Why (some of) the Big Get Bigger

By Jonathan Scheid
 17-Jul-1510-Jul-15Weekly% ChangeYTD% Change12 month %Change
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On Friday, two individuals saw their combined net worth increase by over $8 billion (source: Motley Fool). These two individuals, Sergey Brin and Larry Page, are the co-founders of search engine giant, Google. The gains were a result of better than expected second quarter performance and a commitment to be smarter with how they spend their money to achieve growth especially when it comes to their moon shot projects like self-driving cars and drone delivery services.

Shareholders of Google also saw their wealth go up as the company’s stock gained 16% in a single day (please note: there are two share classes of Google stock: GOOG and GOOGL). That equated to a single day market cap increase of $65.1 billion according to data compiled by Standard & Poor’s. It was easily the largest single day wealth creation increase for a publically-traded company.

While the one day numbers are impressive, Google has been subject to the challenge known as the law of large numbers. For investing, this law suggests that it is harder for large companies to post high growth rates because they are working from a larger base. For example, it is far easier for a $5 billion company to grow in size by 50% than it is for a company like Google with a market capitalization well over $400 billion. In fact, we saw this phenomenon play out for Google over the last year as their stock essentially moved sideways as the broader market advanced.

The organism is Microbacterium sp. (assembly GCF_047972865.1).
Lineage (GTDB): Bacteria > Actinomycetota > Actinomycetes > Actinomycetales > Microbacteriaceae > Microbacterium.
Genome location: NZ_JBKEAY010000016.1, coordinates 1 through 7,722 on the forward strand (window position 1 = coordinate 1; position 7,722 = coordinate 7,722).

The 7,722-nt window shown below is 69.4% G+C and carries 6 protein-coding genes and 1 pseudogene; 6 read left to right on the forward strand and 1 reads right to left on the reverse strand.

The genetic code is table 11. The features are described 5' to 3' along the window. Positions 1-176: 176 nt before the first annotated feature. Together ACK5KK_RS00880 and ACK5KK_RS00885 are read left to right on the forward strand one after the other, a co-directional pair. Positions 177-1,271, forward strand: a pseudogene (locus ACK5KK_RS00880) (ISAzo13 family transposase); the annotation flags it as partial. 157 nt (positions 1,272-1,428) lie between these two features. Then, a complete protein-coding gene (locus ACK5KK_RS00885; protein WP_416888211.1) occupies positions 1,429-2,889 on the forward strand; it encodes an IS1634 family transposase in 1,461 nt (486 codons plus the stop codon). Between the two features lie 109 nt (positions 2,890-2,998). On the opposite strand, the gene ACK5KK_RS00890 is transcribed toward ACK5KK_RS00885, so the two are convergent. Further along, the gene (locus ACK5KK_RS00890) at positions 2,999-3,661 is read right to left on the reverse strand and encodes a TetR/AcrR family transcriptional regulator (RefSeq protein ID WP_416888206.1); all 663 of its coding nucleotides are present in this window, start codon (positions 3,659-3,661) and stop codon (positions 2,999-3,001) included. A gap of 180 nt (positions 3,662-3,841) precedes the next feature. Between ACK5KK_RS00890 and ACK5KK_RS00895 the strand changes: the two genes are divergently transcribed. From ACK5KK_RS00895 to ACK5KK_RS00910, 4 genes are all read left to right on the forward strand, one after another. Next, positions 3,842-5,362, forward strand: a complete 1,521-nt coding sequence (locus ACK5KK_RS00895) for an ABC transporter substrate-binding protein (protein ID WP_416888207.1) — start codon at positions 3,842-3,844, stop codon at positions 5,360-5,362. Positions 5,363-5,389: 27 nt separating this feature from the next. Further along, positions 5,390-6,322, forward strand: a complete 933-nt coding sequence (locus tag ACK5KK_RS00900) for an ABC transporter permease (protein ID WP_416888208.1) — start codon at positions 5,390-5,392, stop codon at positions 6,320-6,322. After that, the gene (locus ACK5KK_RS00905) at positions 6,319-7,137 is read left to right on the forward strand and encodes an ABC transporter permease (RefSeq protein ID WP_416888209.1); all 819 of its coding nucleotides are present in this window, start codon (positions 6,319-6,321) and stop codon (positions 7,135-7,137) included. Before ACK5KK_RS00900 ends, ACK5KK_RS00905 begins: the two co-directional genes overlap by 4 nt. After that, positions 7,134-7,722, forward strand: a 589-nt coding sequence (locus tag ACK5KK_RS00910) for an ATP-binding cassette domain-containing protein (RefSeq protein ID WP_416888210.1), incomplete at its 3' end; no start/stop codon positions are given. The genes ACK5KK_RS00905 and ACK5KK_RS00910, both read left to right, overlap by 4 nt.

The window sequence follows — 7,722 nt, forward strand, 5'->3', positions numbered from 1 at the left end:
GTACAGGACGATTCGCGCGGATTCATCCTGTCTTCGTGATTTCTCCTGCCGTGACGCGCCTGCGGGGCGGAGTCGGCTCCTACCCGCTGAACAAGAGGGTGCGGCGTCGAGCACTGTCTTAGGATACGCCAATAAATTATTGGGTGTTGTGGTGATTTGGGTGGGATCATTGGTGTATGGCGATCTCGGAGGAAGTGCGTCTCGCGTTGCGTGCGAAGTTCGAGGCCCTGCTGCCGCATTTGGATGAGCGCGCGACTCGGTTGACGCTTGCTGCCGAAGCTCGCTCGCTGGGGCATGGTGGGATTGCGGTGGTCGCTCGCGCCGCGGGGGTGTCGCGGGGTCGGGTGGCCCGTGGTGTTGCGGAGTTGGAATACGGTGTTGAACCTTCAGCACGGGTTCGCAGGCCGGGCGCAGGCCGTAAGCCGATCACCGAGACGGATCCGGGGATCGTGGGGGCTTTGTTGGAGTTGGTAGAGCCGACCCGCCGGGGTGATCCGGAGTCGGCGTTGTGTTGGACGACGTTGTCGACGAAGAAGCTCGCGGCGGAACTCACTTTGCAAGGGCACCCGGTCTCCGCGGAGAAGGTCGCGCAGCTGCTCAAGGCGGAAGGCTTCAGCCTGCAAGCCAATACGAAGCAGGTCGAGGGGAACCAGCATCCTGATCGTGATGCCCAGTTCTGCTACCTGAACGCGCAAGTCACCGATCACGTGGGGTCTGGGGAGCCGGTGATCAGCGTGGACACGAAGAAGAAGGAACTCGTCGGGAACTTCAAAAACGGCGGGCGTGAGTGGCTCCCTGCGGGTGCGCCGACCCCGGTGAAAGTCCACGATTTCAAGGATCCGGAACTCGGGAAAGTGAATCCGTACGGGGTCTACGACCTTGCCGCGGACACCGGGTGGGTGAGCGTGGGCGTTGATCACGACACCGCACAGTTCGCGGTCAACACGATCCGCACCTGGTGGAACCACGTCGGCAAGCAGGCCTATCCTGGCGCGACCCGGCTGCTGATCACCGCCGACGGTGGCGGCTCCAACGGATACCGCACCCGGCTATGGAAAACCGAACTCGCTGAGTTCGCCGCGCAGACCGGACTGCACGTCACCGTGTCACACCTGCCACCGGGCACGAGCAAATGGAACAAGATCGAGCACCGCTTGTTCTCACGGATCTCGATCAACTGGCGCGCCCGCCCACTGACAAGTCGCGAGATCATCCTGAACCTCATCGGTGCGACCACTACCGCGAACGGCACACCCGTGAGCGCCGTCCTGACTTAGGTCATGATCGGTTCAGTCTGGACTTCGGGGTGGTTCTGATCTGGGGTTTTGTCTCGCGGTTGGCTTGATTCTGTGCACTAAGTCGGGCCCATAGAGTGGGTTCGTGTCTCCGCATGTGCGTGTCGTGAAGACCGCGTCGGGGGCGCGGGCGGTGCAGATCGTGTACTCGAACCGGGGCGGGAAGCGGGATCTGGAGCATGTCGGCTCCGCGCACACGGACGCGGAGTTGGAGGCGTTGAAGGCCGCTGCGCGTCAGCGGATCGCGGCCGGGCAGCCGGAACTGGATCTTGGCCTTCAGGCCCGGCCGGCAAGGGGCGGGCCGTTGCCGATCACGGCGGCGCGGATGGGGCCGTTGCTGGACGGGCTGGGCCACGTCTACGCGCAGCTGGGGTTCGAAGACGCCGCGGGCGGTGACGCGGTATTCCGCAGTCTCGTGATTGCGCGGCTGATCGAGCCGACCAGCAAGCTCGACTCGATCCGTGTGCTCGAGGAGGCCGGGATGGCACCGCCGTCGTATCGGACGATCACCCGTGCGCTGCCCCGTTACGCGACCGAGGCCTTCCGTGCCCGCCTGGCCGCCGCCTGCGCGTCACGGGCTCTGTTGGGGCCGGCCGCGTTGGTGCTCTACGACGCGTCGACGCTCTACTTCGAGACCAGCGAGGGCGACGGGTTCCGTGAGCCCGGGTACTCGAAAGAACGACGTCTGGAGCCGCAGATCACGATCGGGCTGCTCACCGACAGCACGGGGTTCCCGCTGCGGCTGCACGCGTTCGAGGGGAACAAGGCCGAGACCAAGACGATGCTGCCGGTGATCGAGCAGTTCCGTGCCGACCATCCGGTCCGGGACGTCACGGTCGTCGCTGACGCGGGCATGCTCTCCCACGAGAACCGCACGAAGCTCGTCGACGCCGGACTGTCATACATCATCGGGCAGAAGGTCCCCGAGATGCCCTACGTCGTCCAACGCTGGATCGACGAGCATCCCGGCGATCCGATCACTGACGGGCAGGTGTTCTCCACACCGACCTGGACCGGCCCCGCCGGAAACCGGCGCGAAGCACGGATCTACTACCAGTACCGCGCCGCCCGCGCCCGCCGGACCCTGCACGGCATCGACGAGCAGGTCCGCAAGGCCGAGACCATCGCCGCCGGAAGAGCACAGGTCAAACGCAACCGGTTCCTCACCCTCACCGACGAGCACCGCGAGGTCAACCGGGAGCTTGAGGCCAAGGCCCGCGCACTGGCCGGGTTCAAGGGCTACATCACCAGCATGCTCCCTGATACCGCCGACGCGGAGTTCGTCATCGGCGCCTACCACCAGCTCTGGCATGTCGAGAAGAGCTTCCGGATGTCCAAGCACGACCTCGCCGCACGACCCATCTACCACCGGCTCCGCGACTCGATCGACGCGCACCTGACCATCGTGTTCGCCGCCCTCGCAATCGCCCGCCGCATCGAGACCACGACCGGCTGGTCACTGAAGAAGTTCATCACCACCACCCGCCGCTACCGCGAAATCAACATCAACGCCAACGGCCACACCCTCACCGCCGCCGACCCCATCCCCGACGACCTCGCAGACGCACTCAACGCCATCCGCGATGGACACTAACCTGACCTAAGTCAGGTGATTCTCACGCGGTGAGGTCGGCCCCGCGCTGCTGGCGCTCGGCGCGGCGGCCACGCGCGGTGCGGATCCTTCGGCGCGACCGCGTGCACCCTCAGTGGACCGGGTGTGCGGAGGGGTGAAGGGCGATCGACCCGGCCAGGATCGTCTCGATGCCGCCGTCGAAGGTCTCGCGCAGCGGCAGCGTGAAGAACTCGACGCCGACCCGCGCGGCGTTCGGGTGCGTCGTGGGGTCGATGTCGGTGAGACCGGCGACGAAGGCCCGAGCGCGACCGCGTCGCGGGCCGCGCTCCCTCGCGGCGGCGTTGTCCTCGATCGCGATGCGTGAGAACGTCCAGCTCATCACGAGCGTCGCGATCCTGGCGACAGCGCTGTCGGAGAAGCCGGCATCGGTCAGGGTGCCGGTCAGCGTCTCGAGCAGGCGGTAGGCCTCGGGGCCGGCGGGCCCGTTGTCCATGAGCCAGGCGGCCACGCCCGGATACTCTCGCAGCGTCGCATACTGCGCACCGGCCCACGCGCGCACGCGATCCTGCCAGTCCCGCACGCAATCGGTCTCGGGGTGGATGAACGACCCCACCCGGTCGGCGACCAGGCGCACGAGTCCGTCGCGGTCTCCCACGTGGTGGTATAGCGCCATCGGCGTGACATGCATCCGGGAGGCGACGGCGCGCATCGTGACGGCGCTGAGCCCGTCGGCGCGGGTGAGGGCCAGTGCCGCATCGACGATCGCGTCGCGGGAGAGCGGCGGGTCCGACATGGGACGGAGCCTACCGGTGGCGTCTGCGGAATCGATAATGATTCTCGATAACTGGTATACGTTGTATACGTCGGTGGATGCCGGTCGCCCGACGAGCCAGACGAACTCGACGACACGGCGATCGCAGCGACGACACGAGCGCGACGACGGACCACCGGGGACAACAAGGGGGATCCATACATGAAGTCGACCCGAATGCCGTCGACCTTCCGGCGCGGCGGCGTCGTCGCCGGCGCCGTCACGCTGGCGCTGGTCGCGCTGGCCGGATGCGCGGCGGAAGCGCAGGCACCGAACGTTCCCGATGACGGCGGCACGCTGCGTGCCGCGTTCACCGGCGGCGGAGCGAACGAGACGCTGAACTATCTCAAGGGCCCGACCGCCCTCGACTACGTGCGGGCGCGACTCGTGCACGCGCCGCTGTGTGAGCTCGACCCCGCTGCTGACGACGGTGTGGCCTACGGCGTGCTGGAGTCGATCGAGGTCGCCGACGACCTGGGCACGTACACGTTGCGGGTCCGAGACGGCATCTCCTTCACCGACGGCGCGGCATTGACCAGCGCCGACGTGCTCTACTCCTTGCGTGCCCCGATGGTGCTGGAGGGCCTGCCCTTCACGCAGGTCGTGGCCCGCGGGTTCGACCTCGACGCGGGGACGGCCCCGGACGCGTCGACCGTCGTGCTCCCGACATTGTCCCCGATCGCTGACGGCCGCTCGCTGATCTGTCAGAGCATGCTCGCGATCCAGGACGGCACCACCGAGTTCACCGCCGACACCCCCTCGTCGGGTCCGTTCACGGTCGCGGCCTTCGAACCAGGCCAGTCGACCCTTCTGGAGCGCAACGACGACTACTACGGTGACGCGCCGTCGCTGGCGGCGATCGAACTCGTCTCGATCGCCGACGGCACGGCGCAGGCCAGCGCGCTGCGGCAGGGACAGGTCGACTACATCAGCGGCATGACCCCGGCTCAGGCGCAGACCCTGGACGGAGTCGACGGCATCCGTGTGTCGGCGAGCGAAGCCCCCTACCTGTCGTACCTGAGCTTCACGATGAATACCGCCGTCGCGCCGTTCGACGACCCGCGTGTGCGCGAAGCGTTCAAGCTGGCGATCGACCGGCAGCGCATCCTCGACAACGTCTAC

Yet, the internet services sector has turned into a winner takes most market, making higher growth rates more obtainable. For example, of all the internet searches that take place through desktop computers, approximately 64.4% of them are done using a Google search tool (source: comScore qSearch as of January 2015). Additionally, the internet has no real boundaries. Internet companies don’t have to open shops and store fronts in major markets to grow their revenue like restaurants, retailers, grocery stores and hotels, and that helps them get bigger faster.

Another popular way to get bigger among companies is through mergers and acquisitions. In the technology industry, this is a fairly standard way of growing and enhancing products. This also surely applies outside of the technology space and we are seeing increased merger and acquisition activity as companies look to increase revenue growth rates and increase their stock price.

Earlier this year, Charter Communications agreed to acquire Time Warner Cable for $55 billion and Heinz and Kraft agreed to merge in a deal worth $50 billion (source: Forbes). According to PricewaterhouseCooper’s Mid-year M&A Outlook for 2015 report, 4,654 deals worth $875 billion occurred in the first five months of 2015. This year is on track to be the largest deal making year since the financial crisis.

Since investors typically want to see revenue and earnings growth, mergers and acquisitions are expected to continue as larger companies will look for growth in this manner. So far, investors have generally rewarded the deals and it has turned into a source of momentum for the stock market.

Coming Up: A variety of home sales reports are due this week and are expected to show continued sales growth.

The views and opinions contained herein are those of Bellatore Financial, Inc. and have been researched and analyzed by Jonathan Scheid, CFA, President & Chief Investment Officer.

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